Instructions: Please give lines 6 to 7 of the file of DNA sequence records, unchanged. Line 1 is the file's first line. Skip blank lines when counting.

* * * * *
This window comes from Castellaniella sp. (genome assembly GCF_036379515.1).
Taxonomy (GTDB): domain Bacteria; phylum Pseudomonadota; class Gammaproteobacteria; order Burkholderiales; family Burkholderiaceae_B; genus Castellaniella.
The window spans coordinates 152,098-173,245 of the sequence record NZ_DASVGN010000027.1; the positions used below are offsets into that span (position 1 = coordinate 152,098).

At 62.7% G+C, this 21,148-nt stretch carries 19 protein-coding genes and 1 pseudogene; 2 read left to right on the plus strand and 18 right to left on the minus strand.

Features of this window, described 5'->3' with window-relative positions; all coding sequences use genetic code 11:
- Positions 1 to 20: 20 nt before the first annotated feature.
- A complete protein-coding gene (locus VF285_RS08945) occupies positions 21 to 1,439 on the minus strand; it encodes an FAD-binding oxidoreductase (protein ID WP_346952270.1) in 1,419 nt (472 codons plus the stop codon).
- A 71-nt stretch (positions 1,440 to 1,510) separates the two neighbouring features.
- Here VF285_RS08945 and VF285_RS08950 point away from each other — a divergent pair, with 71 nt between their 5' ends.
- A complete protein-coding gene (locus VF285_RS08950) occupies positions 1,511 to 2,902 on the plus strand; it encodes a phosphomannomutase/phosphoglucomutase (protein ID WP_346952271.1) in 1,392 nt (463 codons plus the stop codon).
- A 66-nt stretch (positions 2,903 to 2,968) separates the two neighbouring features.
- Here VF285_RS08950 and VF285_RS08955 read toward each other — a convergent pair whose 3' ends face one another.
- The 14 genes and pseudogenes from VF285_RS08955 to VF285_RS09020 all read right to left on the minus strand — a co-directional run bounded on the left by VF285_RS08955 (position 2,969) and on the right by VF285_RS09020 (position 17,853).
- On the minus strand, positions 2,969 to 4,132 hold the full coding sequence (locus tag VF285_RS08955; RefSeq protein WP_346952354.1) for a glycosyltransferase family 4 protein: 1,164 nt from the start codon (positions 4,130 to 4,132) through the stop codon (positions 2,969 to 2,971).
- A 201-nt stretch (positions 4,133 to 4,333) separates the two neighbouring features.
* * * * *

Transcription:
- Positions 1 to 20: 20 nt before the first annotated feature.
- A complete protein-coding gene (locus VF285_RS08945) occupies positions 21 to 1,439 on the minus strand; it encodes an FAD-binding oxidoreductase (protein ID WP_346952270.1) in 1,419 nt (472 codons plus the stop codon).